If we've hung out in the past couple of years and we've had good conversations, just know that today I'm thinking of you and I appreciate all the ways that people in this field have been willing to open themselves up to me, someone who was a relative outsider to ophthalmology before med school and residency. I feel like I have a family and that really makes this profession so much fun.

So, today as we are just sort of pausing to give thanks, I would encourage all of us to make a phone call, pick up the phone, make that effort, say thank you, and let's make this the best Thanksgiving ever by just pausing and saying thank you to those who have impacted us. So, happy Thanksgiving.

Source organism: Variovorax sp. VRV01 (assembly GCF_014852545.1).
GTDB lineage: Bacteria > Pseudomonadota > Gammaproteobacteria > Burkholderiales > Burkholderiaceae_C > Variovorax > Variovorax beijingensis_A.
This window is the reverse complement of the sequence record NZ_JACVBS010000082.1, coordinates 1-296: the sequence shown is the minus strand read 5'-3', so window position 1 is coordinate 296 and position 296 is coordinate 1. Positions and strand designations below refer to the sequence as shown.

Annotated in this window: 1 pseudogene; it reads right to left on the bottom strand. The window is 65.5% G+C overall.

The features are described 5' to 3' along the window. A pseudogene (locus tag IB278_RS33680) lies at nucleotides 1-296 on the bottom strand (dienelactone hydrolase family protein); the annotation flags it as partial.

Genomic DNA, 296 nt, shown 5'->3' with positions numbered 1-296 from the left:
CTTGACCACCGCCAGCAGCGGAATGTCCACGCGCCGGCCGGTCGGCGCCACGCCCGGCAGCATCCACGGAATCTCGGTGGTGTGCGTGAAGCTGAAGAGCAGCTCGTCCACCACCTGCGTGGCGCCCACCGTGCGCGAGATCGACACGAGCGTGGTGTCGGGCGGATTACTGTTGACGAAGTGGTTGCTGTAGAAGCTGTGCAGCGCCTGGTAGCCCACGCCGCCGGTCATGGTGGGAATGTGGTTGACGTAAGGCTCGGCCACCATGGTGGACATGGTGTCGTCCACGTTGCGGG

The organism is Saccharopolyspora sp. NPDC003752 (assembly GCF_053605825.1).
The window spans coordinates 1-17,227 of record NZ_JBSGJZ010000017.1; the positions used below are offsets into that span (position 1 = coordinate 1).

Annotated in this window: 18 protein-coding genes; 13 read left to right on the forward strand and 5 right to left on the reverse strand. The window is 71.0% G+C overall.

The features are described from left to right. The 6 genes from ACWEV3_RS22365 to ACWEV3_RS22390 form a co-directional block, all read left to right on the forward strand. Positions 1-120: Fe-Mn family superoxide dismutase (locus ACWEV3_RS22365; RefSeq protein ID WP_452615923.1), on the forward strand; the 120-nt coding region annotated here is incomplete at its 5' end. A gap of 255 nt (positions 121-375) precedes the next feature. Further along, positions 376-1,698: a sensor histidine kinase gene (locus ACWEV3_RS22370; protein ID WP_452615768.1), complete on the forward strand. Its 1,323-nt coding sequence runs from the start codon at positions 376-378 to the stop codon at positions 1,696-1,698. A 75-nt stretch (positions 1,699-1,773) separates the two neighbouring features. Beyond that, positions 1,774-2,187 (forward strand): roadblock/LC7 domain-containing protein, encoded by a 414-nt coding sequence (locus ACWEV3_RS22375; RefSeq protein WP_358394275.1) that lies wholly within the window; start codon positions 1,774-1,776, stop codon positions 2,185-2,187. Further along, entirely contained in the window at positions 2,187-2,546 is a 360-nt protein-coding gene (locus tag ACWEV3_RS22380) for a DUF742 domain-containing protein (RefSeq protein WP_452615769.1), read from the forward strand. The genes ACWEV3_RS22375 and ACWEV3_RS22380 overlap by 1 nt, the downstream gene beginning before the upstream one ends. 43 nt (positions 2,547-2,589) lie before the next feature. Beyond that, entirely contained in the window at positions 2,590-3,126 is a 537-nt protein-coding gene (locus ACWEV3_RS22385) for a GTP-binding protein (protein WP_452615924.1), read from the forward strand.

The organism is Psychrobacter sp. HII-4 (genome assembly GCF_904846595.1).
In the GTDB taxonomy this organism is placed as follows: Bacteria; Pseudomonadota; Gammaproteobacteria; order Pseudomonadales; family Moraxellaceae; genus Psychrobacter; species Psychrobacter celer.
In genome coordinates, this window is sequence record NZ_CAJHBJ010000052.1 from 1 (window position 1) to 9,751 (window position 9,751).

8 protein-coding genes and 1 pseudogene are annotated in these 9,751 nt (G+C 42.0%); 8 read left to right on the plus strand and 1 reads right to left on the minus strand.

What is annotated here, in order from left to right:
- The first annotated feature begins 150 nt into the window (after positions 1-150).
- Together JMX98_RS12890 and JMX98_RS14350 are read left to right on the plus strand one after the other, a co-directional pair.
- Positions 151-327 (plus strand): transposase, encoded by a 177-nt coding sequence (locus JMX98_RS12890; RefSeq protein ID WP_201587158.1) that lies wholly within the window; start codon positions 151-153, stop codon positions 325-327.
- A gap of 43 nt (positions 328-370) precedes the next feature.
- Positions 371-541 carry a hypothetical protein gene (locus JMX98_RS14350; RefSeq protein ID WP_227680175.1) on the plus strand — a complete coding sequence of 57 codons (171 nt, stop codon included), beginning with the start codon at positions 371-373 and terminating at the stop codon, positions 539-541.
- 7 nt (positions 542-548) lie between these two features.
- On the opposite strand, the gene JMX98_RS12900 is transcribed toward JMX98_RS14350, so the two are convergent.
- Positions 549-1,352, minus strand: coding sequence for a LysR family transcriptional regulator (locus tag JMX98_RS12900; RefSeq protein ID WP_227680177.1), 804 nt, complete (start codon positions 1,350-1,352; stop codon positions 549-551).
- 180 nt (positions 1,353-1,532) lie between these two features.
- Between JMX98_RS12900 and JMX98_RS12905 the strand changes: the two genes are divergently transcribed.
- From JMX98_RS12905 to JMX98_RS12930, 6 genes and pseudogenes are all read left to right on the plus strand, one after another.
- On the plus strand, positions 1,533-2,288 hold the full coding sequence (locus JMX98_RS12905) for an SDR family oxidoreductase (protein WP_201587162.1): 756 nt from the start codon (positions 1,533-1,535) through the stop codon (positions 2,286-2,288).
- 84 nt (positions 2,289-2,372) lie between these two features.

Gary: Today, I invite you to think about who has invested in you. Who has been your biggest champion? Who are you thankful for? Share your stories in a tweet using #OOTGTHANKSGIVING, and challenge a few friends to do the same by tagging them in your post. I'll start. I'm tagging Blake Williamson, Bill Trattler, Preeya Gupta, and Mitch Jackson to join me in this.

Also, be sure to save the date for next year's MillennialEYE Live, which will be in my home state of Kentucky in Louisville on September 6-8, 2019. With that, this has been a very special mini episode of Ophthalmology off the Grid. Happy Thanksgiving to all. Until next time.

Speaker 2: Ophthalmology off the Grid is an independent podcast produced by Bryn Mawr Communications and supported by advertising from Alcon. For a full listing of podcasts for eye care professionals, got to eyetube.net/podcasts.

11/19/2018 | 8:03